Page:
Q. I recently joined a small parish where the entire congregation holds hands together at the Our Father. I feel uncomfortable holding hands with people I don’t know; so instead, I put my hands in a prayer position as a signal to others not to grab for my hands.
There is no other parish close by, and I don’t know how to handle this. (Charleston, West Virginia)
Q. Several priests and seminarians of our diocese have reminded the faithful that only the priest should have his palms raised and extended during the Lord’s Prayer.
However, elsewhere in the country local customs persist. Most typical is that of joining hands with adjacent worshippers. Many end by raising joined hands after the doxology (the closing portion of the prayer.) Can you please clarify the preference of the [Catholic Church]? (Since your column reaches a broad audience, I am hoping that this will help to bring back some harmonization.) (Wichita, Kansas)
A. The two questions above reflect many that I regularly receive, and they demonstrate the continued angst over bodily gestures at Mass — especially during the Our Father. And even though I answered a similar question in this column four years ago, that has not — surprising as it may seem — resolved the matter for all time! So let’s try again.
One fact is clear: In response to a query about the correct congregational posture while the Our Father is prayed, the website of the U.S. Conference of Catholic Bishops says simply: “No position is prescribed in the Roman Missal for an assembly gesture.” I take that to mean that, within reason, people are free to do as they wish.
If you want to raise your hands with palms uplifted, have at it. If you prefer to join hands with your family or a (willing) pew-mate, then do that. The General Instruction of the Roman Missal (in No. 42) says that, in the liturgy, “a common posture, to be observed by all participants, is a sign of the unity of the members of the Christian community.”
That, however, gives no priest the right to impose a specific and universal gesture when the liturgical guidelines do not call for one. Surely the passion of some for uniformity and “harmonization” does not override everything else. More important, I think, is to leave worshippers free of anxiety and able to lift comfortably their minds and hearts to God.
Q. My wife and I were recently married, and we both feel strongly that we need to set a positive example in a secular culture, which seems to condone so much immorality (sex outside of marriage, contraception, abortion, etc.).
Our dilemma is that there is a really “nice” Catholic couple (recently engaged) in our circle of friends whom we love going out with. The problem is that, as we recently learned, they are cohabiting.
We feel that if we were to continue to socialize with them, we might be condoning immorality. How do we balance our friendship against the “sin of scandal”? Is it appropriate to cut off social ties with them until they marry or decide to live separately? In other words, how do we show them the love of Christ while still upholding the teachings of the church? (Atlanta)
A. Thank God for people like you and your wife, people willing to adhere to the church’s teaching, which has guided Christians successfully and happily for many centuries.
Your issue now, though, is not so much one of morality as of strategy: What action by you and your wife can best help lead your friends to see the wisdom of the church’s view?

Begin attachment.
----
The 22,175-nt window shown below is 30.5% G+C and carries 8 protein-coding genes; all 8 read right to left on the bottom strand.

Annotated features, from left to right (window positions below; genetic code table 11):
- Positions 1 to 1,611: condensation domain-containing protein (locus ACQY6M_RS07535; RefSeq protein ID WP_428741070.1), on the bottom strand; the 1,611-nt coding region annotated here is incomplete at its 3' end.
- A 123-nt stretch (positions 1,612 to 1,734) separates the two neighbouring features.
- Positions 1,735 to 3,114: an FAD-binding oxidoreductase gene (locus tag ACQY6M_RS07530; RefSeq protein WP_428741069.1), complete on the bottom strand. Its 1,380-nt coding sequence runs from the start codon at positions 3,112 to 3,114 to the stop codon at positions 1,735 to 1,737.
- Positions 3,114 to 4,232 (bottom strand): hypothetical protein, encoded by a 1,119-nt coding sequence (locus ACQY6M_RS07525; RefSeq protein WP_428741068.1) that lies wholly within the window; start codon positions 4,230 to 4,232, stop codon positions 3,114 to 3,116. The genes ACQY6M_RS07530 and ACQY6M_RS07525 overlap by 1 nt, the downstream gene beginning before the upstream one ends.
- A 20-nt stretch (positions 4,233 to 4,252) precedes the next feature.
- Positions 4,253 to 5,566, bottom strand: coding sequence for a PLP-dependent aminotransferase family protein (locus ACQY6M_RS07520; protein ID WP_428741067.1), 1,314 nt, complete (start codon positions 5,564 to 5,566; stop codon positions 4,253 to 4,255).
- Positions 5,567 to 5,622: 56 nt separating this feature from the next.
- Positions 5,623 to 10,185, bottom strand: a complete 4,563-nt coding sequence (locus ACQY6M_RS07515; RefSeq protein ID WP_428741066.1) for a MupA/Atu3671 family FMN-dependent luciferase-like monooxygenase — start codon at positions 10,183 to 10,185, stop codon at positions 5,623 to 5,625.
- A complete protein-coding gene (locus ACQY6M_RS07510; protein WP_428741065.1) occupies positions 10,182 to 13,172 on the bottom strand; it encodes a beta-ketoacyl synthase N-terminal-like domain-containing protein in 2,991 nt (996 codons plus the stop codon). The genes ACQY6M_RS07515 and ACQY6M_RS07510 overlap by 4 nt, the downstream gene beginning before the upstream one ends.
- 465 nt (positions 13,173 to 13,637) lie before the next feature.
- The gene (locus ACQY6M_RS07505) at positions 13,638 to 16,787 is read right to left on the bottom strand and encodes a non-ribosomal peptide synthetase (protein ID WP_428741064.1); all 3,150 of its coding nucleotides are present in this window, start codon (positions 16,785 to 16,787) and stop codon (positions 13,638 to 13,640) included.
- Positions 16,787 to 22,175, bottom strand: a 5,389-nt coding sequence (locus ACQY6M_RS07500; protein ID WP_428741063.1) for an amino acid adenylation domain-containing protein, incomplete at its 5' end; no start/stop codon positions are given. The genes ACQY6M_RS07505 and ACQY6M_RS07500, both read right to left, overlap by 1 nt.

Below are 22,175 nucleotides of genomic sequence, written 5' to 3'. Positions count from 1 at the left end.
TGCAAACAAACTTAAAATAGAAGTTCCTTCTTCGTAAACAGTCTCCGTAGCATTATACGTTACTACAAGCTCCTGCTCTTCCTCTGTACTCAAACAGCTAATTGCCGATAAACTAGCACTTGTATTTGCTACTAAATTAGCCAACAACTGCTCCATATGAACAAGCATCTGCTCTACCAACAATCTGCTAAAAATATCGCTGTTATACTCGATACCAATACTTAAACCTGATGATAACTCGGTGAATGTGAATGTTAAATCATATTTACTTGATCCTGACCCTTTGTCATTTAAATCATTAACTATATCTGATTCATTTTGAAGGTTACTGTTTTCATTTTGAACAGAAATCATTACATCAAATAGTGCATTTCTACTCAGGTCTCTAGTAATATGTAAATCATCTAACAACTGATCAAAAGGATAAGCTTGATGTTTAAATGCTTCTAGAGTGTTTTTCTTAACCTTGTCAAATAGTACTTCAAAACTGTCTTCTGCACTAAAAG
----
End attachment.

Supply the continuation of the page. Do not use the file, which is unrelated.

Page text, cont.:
It seems to me that if you were to cut off all ties with them abruptly, this could create resentment and entrench them more deeply in their choice of an immoral lifestyle. (By the way, not just the Catholic Church but many religions hold that couples should not live together as man and wife until they have made a religious and civil commitment that is formal and permanent.)
Why not, instead, take the courageous step of explaining to them, in a quiet and kind way, how much you enjoy their company but also how much the moral values of the church mean to the two of you and how it saddens you to see them stray from those values?
You could suggest to them that they will surely be looking for God’s blessings throughout their marriage and that they might want to speak with the priest who will do their wedding about how to stay close to the Lord until that wonderful day arrives.
Questions may be sent to Father Kenneth Doyle at firstname.lastname@example.org and 40 Hopewell St. Albany, N.Y. 12208.
Join the CatholicPhilly.com family
CatholicPhilly.com works to strengthen the connections between people, families and communities every day by delivering the news people need to know about the Catholic Church, especially in the Philadelphia region, and the world in which we live.
By your donation in any amount, you and hundreds of other people become part of our mission to inform, form in the Catholic faith and inspire the thousands of readers who visit every month.
Here is how you can help:
- A $100 gift allows us to present award-winning photos of Catholic life in our neighborhoods.
- A $50 gift enables us to cover a news event in a local parish, school or Catholic institution.
- A $20 gift lets us obtain solid faith formation resources that can deepen your spirituality and knowledge of the faith.
- A small, automated monthly donation means you can support us continually and easily.
Won't you consider making a gift today?
Please join in the church's vital mission of communications by offering a gift in whatever amount that you can ― a single gift of $40, $50, $100, or more, or a monthly donation. Your gift will strengthen the fabric of our entire Catholic community and sustain CatholicPhilly.com as your trusted news source. Thank you in advance!
Make your donation by credit card here:
Or make your donation by check:
222 N. 17th Street
Philadelphia, PA 19103